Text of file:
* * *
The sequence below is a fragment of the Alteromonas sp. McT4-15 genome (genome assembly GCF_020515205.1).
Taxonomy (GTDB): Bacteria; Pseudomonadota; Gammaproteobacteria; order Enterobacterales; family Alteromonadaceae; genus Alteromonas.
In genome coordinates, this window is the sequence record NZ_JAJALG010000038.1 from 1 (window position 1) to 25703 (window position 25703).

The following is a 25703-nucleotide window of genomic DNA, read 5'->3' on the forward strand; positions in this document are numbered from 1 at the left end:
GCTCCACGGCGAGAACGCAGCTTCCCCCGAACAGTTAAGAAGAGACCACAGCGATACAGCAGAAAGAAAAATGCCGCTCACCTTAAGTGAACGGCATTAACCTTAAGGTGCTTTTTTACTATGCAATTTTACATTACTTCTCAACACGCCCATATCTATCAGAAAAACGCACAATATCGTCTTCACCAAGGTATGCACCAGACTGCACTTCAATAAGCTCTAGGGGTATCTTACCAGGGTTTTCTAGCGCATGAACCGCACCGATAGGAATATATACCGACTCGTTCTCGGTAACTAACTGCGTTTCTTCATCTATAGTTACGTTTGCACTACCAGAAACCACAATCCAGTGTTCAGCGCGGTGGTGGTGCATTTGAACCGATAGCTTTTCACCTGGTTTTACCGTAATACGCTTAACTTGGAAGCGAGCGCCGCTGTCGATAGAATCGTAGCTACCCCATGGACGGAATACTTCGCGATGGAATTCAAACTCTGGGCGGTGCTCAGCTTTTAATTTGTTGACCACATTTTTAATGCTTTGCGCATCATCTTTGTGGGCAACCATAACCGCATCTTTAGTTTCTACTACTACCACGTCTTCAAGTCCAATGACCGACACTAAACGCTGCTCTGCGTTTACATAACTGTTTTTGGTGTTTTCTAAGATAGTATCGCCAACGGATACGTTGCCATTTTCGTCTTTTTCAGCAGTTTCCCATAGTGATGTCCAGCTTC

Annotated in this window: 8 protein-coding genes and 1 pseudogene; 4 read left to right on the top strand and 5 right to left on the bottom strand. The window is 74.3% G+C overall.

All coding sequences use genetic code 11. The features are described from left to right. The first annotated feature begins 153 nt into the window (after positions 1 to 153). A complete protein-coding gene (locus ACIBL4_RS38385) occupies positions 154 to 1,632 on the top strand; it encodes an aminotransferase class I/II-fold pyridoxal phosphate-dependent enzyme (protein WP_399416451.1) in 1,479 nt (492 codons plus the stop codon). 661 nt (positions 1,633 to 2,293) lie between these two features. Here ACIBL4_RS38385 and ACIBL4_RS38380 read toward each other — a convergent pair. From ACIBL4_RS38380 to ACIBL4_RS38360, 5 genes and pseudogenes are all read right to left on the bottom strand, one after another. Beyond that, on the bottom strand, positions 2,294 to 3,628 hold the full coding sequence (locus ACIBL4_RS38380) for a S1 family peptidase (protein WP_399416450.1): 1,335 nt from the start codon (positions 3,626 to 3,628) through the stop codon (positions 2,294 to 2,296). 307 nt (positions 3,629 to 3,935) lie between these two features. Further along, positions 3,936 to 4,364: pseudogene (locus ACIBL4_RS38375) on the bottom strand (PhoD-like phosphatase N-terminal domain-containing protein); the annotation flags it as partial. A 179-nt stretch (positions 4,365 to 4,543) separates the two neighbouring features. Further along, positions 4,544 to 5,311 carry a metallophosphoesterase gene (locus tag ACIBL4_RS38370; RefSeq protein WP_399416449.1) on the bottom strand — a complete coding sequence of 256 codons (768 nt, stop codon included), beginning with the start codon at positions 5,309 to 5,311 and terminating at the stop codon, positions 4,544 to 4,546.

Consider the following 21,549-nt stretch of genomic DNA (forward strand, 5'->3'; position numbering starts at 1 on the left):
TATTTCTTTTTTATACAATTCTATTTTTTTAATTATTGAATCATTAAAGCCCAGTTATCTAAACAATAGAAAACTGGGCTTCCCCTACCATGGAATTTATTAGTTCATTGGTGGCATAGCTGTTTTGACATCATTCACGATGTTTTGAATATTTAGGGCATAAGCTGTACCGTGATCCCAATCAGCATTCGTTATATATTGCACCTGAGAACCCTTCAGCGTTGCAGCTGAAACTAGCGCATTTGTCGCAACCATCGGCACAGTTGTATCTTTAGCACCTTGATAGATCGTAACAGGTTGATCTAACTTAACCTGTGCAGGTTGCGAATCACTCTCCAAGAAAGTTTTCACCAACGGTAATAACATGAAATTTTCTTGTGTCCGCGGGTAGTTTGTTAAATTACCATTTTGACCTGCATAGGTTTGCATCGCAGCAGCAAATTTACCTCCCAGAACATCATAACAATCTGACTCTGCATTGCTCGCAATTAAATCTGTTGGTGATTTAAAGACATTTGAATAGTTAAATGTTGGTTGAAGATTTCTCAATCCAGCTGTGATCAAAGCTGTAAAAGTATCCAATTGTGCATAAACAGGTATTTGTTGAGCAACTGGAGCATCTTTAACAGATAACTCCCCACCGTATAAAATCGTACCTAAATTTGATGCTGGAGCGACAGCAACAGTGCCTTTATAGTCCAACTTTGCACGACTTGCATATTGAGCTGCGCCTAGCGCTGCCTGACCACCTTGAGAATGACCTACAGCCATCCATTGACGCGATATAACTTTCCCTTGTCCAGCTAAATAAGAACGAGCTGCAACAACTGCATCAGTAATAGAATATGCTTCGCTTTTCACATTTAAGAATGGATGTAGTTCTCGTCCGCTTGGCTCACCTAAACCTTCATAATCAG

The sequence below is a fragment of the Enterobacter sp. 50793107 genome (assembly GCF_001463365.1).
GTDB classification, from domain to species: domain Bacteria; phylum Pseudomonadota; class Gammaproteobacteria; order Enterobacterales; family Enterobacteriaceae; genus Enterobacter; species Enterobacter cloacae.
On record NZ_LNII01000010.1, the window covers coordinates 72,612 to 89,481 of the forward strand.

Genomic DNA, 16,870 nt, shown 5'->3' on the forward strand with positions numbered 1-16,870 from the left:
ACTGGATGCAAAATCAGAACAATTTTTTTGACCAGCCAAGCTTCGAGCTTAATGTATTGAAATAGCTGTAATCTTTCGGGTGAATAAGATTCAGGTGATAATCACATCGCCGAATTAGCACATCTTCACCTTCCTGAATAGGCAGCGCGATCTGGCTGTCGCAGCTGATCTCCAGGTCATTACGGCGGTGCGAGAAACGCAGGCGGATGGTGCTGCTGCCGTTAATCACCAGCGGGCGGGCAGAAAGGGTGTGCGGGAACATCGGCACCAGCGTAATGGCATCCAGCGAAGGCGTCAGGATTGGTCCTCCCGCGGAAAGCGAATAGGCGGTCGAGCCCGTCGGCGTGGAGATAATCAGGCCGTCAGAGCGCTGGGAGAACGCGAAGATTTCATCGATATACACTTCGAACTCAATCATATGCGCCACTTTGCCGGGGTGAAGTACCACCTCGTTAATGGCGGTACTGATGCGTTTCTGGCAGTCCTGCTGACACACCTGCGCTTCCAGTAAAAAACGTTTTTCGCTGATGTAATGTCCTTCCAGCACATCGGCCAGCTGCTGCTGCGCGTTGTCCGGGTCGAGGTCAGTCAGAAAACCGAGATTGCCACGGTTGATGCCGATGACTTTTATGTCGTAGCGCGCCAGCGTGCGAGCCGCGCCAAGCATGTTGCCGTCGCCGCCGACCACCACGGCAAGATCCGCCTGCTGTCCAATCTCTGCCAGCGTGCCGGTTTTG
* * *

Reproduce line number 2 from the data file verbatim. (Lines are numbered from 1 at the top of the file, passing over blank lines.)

Taxonomy (GTDB): Bacteria; Pseudomonadota; Gammaproteobacteria; order Enterobacterales; family Alteromonadaceae; genus Alteromonas.